Acne: Everything You Need To Know

If you’ve found your way here, it's probably because you have acne, which includes whiteheads, blackheads, and pimples. It's also possible that you've visited several doctors, and tried multiple treatments, only to be disappointed. I can relate because I had acne for seven long years. I learned a lot along the way however, and was able to clear up my skin. In this post I'll share everything I learned that helped me so that you don't have to suffer like I did.

Since you're probably wondering what my skin looked like before and what it looks like now, I've attached images. The two on the left are from 2016 (it was worse than it looks in the pictures) and the one on the right is from 2019.

Here's what I'm going to cover in this post:

What Is Acne?

How Does Acne Develop?

External Causes Of Acne

Skin Care For Acne-Prone Skin: 4 Key Steps

What Is Acne?

Acne, not to be confused with fungal acne (Fungal acne looks similar but is not the same thing. You can learn about it here) occurs when the hair follicles - also called pores - in your skin become clogged with oil and dead skin cells. It starts as micro-comedones - blockages that are too small to see. Blackheads - open comedones - and whiteheads - closed comedones - are the smallest visible type of acne.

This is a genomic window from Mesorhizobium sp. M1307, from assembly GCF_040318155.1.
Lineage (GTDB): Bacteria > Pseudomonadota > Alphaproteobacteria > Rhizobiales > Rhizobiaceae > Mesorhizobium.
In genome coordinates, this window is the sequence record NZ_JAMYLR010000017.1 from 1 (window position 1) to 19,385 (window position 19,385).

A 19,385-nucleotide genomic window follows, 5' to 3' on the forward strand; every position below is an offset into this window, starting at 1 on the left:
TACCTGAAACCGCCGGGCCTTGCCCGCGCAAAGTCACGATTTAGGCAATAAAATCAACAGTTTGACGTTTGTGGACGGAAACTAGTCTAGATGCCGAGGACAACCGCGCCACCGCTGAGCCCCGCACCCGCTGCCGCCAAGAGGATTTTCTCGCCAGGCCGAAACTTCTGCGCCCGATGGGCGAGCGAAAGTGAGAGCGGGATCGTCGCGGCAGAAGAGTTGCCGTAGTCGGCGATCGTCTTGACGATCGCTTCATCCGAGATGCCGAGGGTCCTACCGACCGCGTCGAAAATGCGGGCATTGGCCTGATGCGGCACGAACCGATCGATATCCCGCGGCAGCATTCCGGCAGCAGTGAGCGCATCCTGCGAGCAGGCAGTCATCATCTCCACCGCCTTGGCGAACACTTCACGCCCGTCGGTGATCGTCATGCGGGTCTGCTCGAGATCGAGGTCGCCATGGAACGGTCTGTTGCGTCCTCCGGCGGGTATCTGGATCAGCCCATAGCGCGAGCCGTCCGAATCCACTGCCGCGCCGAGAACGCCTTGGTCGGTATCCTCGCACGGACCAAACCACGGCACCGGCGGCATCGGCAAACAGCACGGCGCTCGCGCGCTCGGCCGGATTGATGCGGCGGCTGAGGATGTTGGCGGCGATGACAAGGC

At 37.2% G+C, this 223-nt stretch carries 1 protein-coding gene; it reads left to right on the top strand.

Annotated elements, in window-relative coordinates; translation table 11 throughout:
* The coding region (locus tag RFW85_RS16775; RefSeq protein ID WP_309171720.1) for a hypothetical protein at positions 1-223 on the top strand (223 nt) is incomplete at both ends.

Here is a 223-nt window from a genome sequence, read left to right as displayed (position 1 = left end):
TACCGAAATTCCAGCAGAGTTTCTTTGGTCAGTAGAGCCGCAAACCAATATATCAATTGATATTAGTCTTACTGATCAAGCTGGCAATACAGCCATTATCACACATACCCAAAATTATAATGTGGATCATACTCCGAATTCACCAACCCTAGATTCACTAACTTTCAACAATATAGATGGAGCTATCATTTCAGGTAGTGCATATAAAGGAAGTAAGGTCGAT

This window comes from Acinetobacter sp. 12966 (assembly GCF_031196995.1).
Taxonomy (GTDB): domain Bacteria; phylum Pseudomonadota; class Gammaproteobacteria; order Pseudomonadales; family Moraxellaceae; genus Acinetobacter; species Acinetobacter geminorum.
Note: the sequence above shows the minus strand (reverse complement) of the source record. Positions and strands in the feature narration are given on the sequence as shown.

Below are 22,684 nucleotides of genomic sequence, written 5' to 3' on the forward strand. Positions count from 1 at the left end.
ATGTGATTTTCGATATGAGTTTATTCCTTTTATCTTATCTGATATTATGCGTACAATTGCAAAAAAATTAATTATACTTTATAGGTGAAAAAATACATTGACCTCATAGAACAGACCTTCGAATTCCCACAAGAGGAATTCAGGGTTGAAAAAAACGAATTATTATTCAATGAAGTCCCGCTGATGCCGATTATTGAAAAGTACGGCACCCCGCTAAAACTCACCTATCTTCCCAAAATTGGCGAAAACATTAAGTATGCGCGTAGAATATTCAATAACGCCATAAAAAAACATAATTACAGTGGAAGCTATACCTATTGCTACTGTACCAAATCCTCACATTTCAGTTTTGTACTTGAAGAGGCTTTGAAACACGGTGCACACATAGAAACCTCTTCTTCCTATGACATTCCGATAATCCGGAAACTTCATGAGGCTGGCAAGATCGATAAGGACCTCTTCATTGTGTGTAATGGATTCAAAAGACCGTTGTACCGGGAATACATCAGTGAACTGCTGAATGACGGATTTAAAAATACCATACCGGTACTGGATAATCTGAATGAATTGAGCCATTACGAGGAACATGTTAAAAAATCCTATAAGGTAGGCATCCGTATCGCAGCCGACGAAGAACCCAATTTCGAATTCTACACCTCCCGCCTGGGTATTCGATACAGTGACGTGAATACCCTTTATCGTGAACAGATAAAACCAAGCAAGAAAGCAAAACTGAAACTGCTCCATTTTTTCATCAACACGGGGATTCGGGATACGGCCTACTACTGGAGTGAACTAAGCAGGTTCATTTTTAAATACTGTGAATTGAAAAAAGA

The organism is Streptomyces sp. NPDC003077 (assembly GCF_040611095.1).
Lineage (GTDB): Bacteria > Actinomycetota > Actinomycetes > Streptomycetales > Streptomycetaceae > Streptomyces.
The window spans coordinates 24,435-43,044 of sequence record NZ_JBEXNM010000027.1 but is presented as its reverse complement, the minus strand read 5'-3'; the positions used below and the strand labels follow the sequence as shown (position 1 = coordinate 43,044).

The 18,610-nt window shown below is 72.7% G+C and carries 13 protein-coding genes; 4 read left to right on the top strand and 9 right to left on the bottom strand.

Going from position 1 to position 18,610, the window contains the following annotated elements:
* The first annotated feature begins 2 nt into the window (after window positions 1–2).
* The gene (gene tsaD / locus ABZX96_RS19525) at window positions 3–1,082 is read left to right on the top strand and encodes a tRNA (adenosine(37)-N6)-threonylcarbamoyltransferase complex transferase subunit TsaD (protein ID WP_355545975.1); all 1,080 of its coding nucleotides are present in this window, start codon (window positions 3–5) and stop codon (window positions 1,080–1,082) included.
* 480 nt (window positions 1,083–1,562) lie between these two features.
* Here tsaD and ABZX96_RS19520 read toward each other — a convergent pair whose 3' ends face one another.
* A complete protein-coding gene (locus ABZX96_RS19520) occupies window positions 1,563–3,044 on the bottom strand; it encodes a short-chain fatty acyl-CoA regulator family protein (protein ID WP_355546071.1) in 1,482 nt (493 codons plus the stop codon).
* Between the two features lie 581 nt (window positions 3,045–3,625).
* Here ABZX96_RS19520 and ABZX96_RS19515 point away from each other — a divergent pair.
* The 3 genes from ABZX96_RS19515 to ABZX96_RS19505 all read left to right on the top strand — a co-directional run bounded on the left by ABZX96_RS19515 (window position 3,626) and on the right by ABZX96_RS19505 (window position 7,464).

As the size of a comedone increases, it ruptures the wall of the hair follicle resulting in redness and inflammation. These inflamed comedones, are commonly known as pimples. Pimples can take the form of papules - red bumps without pus - or pustules - bumps that contain pus.

If the clogged pores are deeper and more irritated, they can even turn into painful, deep nodules - solid lumps - and cysts - pus-filled lumps. Nodular and cystic acne are the worst kinds and tend to leave the deepest scars.

Acne is most common among teenagers, but can affect people of all ages. Depending on its severity, acne can cause emotional distress and scarring. The earlier you start treatment, the lower your risk of such problems.

How Does Acne Develop?

4 internal factors are thought to contribute to the development of acne:

Illustration of the development of acne. From left to right: 1. a normally functioning functioning pilosebaceous unit. 2. A blockage has begun to form. 3. An inflamed blockage, or a pimple.
The development of acne
  1. High sebum production. This occurs when the sebaceous - oil producing - glands in the skin are hypersensitive to normal circulating levels of hormones called androgens.